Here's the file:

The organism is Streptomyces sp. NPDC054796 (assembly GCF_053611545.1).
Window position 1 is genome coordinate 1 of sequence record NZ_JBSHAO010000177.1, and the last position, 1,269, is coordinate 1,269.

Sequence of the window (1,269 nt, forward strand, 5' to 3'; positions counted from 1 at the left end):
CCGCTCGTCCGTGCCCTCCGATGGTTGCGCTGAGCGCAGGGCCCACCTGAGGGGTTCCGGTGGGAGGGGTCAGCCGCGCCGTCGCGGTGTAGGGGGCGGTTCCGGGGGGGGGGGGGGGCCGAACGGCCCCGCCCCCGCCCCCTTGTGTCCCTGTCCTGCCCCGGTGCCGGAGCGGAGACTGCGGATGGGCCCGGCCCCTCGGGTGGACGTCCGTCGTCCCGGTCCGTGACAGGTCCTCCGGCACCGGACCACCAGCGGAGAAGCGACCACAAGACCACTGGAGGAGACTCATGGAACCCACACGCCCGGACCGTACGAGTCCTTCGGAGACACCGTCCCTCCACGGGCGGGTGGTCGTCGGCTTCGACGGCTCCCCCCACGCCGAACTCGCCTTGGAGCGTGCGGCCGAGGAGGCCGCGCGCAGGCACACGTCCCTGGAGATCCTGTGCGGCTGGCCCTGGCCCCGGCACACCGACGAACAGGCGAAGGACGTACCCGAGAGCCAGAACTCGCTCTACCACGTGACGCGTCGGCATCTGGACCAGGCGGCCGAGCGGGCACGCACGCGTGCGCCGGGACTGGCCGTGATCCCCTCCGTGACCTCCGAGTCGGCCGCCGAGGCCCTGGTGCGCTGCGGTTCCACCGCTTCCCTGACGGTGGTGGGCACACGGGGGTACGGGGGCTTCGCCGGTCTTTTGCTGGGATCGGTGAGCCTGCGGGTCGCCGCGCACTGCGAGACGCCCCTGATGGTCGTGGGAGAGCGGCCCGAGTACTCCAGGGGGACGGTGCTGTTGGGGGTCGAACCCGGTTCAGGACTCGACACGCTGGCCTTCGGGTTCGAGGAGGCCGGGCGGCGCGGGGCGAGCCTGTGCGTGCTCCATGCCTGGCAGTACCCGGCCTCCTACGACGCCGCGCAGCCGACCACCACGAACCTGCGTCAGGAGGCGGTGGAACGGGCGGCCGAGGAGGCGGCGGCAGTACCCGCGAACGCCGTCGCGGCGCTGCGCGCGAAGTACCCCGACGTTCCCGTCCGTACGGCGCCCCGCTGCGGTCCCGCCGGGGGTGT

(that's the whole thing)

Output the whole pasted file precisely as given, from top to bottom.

The organism is Streptomyces sp. NPDC054796 (assembly GCF_053611545.1).
Window position 1 is genome coordinate 1 of sequence record NZ_JBSHAO010000177.1, and the last position, 1,269, is coordinate 1,269.

Sequence of the window (1,269 nt, forward strand, 5' to 3'; positions counted from 1 at the left end):
CCGCTCGTCCGTGCCCTCCGATGGTTGCGCTGAGCGCAGGGCCCACCTGAGGGGTTCCGGTGGGAGGGGTCAGCCGCGCCGTCGCGGTGTAGGGGGCGGTTCCGGGGGGGGGGGGGGGCCGAACGGCCCCGCCCCCGCCCCCTTGTGTCCCTGTCCTGCCCCGGTGCCGGAGCGGAGACTGCGGATGGGCCCGGCCCCTCGGGTGGACGTCCGTCGTCCCGGTCCGTGACAGGTCCTCCGGCACCGGACCACCAGCGGAGAAGCGACCACAAGACCACTGGAGGAGACTCATGGAACCCACACGCCCGGACCGTACGAGTCCTTCGGAGACACCGTCCCTCCACGGGCGGGTGGTCGTCGGCTTCGACGGCTCCCCCCACGCCGAACTCGCCTTGGAGCGTGCGGCCGAGGAGGCCGCGCGCAGGCACACGTCCCTGGAGATCCTGTGCGGCTGGCCCTGGCCCCGGCACACCGACGAACAGGCGAAGGACGTACCCGAGAGCCAGAACTCGCTCTACCACGTGACGCGTCGGCATCTGGACCAGGCGGCCGAGCGGGCACGCACGCGTGCGCCGGGACTGGCCGTGATCCCCTCCGTGACCTCCGAGTCGGCCGCCGAGGCCCTGGTGCGCTGCGGTTCCACCGCTTCCCTGACGGTGGTGGGCACACGGGGGTACGGGGGCTTCGCCGGTCTTTTGCTGGGATCGGTGAGCCTGCGGGTCGCCGCGCACTGCGAGACGCCCCTGATGGTCGTGGGAGAGCGGCCCGAGTACTCCAGGGGGACGGTGCTGTTGGGGGTCGAACCCGGTTCAGGACTCGACACGCTGGCCTTCGGGTTCGAGGAGGCCGGGCGGCGCGGGGCGAGCCTGTGCGTGCTCCATGCCTGGCAGTACCCGGCCTCCTACGACGCCGCGCAGCCGACCACCACGAACCTGCGTCAGGAGGCGGTGGAACGGGCGGCCGAGGAGGCGGCGGCAGTACCCGCGAACGCCGTCGCGGCGCTGCGCGCGAAGTACCCCGACGTTCCCGTCCGTACGGCGCCCCGCTGCGGTCCCGCCGGGGGTGT